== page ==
Many members of the public have questioned why Church officials took so much time to come forward regarding the abuse allegations. This question perpetuates the erroneous idea that victims have some share in the blame and also fails to recognize the complex impact of abuse on victims. However, psychological experts and other supporters have countered these questions with information about the long-term effects of clergy sexual abuse. Many victims were children at the time of the assault; therefore, they may have lacked the understanding of what was happening to them and been unable to express it. Other factors include the severity of the trauma and the high position of the perpetrator. Many children are taught not to make any kind of accusation against a priest or bishop. Sometimes, survivors live in a state of emotional paralysis. They may cope by repressing, minimizing, or denying the harm they suffered. Often, if survivors did disclose the abuse years ago, they were not believed by parents, church officials, or the authorities. Sexual assault by members of the clergy is a terrible breach of trust that takes place in an atmosphere of power inequity. Therefore, it is not surprising that reports may take years, or even decades, to surface. Many survivors are concerned about the statute of limitations question. If you are a survivor of sexual abuse, you should contact an attorney, even if your abuse happened long ago, to determine your eligibility to file a civil claim.

The Long-Term Effects of Sexual Abuse

Being sexually assaulted is not only a physical violation of one's body, but it also inflicts deep emotional wounds. Often, there is a period of grooming leading up to the abuse, so that the child feels responsible and guilty. Over the years, the shame, humiliation, and fear remain or increase. In many cases, child or adolescent victims do not disclose their abuse until they are adults. Sexual abuse during childhood can have long-lasting effects, some of which can significantly erode the quality of your life as an adult. Some of the long-term effects include:
  • Anxiety
  • Body image issues
  • Depression
  • Dissociative disorders
  • Eating disorders
  • Relationship problems
  • Sexual problems
If you have a history of sexual abuse and are experiencing any of these symptoms, seek treatment and call the Dolman Law Group Accident Injury Lawyers, PA for help in seeking compensation.

Call Our Sexual Abuse Attorneys—We Are Here to Help

Survivors of clergy sexual abuse often feel that they are alone, but support is available. Clergy sexual abuse is tragically common, and sexual abuse of children and youth is abhorrent. Despite an increased awareness of sexual abuse allegations within the Catholic Church, officials are still not doing enough to stop it. According to a study by the Pew Research Center, about eight in ten U.S. adults think that the reports of sexual abuse and misconduct by Catholic Clergy reflect “ongoing problems that are still happening” in the church. Survivors of clergy sexual assault are eligible to seek compensation for the harm, both physical and emotional, caused by the sexual assault by filing a lawsuit. It is time to stop suffering in silence. Sexual assault is a sensitive issue, but a compassionate attorney will make sharing your story as easy as possible. The legal process is complex, particularly when it involves sexual abuse that occurred years ago, which is why a victim should retain an experienced sexual assault attorney to guide him or her through the process and obtain the best possible outcome given the circumstances. We always hold our consultations in the strictest confidence. We have offices across both Florida coasts. For a free, confidential consultation with one of our dedicated, compassionate attorneys, contact Dolman Law Group Accident Injury Lawyers, PA and Sibley Doman online or by calling 833-552-7274.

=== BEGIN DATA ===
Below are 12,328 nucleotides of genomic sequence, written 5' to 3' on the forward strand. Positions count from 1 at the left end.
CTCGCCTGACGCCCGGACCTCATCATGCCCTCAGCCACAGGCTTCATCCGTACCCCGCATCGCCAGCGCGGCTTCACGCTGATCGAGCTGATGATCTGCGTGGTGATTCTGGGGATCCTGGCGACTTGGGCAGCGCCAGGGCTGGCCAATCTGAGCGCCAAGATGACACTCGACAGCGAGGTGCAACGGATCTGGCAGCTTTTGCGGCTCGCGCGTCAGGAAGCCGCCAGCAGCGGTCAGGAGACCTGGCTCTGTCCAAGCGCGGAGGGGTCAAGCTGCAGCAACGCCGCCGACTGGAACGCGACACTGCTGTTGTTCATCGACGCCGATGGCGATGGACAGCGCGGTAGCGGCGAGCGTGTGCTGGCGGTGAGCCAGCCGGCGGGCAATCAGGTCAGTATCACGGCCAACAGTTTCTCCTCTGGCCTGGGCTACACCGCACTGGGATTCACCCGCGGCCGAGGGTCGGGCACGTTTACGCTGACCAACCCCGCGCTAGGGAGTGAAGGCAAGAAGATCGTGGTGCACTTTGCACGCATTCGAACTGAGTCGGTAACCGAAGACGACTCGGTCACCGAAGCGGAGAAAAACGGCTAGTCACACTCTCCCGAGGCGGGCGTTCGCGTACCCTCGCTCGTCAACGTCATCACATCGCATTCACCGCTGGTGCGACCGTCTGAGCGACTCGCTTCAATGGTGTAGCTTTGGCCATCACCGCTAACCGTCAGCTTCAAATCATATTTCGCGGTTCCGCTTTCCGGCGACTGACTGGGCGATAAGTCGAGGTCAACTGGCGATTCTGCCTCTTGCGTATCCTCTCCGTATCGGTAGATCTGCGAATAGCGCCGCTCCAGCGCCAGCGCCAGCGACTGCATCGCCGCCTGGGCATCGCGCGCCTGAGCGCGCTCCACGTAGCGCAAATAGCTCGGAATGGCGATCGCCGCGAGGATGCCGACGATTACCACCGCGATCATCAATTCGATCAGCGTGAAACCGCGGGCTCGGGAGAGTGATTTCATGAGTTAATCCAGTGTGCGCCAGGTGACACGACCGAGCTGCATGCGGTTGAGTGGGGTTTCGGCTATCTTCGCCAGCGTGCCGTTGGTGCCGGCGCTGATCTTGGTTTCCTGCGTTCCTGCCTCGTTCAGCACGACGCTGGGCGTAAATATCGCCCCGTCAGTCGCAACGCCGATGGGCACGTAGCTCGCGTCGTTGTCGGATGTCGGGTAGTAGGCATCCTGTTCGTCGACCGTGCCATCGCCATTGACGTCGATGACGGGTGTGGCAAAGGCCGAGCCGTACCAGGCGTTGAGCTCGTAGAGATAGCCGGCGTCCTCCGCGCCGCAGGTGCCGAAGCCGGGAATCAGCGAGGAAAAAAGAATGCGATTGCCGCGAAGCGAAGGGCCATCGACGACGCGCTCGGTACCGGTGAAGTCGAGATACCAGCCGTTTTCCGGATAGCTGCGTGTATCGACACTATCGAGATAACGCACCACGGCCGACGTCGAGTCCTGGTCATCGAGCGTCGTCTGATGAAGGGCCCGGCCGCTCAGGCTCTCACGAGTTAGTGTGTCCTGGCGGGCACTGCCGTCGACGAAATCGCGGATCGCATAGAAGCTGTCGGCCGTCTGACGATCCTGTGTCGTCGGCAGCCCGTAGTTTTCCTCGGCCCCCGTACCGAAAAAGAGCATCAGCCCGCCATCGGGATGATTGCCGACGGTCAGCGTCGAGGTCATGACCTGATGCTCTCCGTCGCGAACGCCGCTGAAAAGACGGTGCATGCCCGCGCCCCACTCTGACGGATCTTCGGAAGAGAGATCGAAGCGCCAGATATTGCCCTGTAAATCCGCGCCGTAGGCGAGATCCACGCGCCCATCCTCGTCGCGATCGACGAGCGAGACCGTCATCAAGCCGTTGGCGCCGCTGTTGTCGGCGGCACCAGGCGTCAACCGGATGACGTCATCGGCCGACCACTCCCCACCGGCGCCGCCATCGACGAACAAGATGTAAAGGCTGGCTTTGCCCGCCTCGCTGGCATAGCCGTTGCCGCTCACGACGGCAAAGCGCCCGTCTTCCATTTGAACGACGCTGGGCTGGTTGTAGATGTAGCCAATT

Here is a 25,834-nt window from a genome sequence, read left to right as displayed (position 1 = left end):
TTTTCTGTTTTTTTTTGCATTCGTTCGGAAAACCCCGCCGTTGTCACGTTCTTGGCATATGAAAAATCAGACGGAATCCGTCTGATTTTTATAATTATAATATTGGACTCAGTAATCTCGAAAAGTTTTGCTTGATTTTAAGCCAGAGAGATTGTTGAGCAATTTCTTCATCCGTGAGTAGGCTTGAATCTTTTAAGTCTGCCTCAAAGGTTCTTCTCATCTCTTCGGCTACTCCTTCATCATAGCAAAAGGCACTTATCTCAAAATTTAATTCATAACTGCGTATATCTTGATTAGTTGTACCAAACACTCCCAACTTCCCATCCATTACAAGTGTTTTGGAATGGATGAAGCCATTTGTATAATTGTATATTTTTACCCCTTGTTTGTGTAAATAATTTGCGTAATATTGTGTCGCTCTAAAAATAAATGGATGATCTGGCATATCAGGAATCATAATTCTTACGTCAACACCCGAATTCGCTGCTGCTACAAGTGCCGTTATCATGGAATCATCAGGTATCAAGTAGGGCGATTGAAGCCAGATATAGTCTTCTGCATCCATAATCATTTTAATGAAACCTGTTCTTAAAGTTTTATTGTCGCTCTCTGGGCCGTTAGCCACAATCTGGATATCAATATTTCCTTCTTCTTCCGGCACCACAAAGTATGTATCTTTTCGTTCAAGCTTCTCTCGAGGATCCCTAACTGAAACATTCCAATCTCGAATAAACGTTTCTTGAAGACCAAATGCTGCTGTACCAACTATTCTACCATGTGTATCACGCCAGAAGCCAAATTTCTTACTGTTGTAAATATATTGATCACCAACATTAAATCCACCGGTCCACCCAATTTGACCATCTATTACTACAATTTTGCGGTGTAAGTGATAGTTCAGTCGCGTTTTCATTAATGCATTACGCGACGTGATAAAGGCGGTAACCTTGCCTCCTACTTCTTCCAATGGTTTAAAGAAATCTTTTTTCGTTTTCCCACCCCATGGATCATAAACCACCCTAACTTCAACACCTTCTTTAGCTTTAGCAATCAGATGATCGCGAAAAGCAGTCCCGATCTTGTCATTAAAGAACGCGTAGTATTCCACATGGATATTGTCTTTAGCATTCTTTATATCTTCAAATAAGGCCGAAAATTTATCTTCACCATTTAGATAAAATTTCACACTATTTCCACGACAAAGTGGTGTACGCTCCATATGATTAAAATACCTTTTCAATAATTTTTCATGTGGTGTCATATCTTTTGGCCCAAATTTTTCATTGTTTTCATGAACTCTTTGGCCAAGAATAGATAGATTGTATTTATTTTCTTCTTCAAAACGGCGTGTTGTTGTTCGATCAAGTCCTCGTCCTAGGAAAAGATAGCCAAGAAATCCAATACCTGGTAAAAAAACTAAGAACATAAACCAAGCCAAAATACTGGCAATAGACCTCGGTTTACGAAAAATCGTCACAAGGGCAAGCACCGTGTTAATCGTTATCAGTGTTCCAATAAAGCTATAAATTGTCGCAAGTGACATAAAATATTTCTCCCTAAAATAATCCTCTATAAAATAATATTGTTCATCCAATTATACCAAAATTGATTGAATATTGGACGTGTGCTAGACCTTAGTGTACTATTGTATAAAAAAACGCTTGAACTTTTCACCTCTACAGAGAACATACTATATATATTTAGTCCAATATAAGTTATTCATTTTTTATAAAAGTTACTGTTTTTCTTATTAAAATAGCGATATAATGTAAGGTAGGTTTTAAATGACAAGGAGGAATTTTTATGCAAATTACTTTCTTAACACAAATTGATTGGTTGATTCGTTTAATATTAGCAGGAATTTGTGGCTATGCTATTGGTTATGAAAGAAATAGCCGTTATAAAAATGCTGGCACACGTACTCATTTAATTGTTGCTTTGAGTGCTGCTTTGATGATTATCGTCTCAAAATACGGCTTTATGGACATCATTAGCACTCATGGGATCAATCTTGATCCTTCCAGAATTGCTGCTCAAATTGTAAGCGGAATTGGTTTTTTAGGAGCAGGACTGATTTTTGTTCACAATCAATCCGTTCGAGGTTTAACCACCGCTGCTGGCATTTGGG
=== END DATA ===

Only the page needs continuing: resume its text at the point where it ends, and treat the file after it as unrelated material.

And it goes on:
Matthew Dolman

Personal Injury Lawyer

This article was written and reviewed by Matthew Dolman. Matt has been a practicing civil trial, personal injury, products liability, and mass tort lawyer since 2004. He has represented over 11,000 injury victims and has served as lead counsel in over 1000 lawsuits. Matt is a lifetime member of the Million Dollar Advocates Forum and Multi-Million Dollar Advocates Forum for resolving individual cases in excess of $1 million and $2 million, respectively. He has also been selected by his colleagues as a Florida Superlawyer and as a member of Florida’s Legal Elite on multiple occasions. Further, Matt has been quoted in the media numerous times and is a sought-after speaker on a variety of legal issues and topics.